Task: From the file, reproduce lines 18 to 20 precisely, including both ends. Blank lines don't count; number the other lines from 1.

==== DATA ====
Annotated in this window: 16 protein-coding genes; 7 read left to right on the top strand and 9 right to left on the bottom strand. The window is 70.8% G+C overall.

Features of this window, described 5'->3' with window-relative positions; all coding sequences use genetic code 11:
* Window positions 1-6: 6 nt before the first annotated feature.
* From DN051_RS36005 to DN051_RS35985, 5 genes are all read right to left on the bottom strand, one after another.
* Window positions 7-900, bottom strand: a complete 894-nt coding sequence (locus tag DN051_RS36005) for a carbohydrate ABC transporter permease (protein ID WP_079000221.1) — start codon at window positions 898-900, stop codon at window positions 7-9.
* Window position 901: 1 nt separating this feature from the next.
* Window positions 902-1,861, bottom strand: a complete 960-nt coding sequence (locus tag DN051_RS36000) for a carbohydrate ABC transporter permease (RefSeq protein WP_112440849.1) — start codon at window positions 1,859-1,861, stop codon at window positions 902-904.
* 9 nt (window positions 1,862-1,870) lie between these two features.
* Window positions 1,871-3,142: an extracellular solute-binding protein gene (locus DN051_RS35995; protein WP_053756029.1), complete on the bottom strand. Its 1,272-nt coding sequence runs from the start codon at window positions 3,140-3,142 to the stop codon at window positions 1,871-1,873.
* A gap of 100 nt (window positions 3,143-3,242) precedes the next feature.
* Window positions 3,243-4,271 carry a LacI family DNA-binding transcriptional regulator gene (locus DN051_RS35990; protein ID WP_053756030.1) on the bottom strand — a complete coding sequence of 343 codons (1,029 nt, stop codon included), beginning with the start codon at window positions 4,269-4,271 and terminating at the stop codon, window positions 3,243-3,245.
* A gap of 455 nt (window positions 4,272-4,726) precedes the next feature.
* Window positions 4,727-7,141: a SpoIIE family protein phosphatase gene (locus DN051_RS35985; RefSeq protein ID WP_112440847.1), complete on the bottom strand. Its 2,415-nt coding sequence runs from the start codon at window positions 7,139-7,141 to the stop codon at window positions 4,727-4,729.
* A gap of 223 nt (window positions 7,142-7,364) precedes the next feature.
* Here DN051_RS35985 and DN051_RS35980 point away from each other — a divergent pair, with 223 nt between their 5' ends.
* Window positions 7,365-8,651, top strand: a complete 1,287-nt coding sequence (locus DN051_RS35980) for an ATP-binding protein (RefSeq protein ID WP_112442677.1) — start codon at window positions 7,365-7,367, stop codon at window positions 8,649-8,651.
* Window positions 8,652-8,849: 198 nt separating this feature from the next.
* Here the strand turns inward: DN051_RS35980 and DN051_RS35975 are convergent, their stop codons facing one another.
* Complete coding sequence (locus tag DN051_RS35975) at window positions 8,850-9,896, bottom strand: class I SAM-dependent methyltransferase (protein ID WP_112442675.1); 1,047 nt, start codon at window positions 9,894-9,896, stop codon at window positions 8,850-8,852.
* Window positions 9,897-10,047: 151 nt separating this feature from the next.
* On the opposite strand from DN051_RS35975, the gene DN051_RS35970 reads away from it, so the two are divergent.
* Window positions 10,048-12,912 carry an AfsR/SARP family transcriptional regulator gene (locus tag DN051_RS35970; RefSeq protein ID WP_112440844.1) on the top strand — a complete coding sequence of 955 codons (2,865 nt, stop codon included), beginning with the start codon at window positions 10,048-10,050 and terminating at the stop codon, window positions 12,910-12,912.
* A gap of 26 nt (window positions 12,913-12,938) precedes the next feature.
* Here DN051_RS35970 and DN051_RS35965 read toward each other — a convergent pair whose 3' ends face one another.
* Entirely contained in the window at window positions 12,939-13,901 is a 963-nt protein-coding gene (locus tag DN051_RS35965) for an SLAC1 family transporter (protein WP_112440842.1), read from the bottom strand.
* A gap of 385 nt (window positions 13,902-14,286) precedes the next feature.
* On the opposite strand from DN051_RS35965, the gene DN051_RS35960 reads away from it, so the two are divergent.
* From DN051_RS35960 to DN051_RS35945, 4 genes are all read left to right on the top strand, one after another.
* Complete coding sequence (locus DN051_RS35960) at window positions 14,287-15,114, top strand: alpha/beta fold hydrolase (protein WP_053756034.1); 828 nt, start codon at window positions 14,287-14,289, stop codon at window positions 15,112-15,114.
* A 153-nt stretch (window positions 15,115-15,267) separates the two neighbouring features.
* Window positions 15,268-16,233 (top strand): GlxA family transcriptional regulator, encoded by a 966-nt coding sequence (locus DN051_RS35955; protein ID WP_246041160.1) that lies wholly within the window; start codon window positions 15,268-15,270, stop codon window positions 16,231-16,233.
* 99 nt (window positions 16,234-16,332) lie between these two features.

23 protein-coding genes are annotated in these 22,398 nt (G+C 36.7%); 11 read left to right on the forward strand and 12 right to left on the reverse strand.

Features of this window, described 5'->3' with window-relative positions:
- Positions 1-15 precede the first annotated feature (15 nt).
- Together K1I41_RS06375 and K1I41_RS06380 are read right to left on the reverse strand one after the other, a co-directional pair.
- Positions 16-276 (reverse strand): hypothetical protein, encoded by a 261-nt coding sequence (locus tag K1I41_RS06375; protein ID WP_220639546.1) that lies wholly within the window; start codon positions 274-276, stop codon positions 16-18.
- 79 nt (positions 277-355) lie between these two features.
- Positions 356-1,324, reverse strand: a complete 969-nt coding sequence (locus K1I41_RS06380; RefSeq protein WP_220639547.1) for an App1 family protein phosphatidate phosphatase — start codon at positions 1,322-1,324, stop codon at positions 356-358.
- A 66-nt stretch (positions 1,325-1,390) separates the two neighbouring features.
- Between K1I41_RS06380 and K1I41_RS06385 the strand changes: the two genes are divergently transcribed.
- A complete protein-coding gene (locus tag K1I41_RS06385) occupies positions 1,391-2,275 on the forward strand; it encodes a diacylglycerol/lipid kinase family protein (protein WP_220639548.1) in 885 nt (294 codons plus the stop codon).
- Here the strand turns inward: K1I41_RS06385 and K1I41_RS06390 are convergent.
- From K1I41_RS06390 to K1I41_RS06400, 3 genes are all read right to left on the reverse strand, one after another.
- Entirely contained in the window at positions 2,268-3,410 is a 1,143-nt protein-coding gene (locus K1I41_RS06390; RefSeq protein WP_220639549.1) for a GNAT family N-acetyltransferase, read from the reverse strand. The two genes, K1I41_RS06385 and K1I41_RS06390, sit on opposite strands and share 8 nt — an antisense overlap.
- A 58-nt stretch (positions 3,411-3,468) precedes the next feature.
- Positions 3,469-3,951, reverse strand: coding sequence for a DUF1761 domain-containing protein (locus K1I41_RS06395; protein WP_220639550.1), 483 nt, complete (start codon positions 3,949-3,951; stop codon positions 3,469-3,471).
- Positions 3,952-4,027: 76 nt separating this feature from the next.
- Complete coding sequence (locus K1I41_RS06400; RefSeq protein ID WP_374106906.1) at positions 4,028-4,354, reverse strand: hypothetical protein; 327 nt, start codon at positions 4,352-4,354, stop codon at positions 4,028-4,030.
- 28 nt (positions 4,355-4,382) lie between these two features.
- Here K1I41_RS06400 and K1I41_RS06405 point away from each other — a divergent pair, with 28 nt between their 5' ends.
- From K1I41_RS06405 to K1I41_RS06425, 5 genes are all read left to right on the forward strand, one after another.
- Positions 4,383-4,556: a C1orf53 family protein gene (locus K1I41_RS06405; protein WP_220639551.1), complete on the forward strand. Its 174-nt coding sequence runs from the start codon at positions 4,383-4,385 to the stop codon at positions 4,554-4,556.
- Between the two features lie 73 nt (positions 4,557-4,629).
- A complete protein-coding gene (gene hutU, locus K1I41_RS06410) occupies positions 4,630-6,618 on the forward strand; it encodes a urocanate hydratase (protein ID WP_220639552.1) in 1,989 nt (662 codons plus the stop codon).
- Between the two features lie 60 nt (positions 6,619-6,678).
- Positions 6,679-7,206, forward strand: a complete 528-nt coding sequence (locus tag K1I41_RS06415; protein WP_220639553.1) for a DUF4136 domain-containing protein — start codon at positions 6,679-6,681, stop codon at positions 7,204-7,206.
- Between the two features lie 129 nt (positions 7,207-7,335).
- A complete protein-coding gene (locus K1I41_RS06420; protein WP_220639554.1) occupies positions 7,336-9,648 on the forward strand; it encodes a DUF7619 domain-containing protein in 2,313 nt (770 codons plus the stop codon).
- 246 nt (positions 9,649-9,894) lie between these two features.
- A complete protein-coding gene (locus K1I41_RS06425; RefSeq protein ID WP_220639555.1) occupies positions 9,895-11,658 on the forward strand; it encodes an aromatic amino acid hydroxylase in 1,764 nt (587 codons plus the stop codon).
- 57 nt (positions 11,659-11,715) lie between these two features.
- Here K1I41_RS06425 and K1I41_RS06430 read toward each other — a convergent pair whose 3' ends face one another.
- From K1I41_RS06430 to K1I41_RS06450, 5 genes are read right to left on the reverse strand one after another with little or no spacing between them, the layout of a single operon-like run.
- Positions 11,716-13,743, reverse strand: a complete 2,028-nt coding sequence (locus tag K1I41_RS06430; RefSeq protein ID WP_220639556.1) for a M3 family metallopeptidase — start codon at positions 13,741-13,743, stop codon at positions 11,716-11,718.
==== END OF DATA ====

* Here the strand turns inward: DN051_RS35980 and DN051_RS35975 are convergent, their stop codons facing one another.
* Complete coding sequence (locus tag DN051_RS35975) at window positions 8,850-9,896, bottom strand: class I SAM-dependent methyltransferase (protein ID WP_112442675.1); 1,047 nt, start codon at window positions 9,894-9,896, stop codon at window positions 8,850-8,852.
* Window positions 9,897-10,047: 151 nt separating this feature from the next.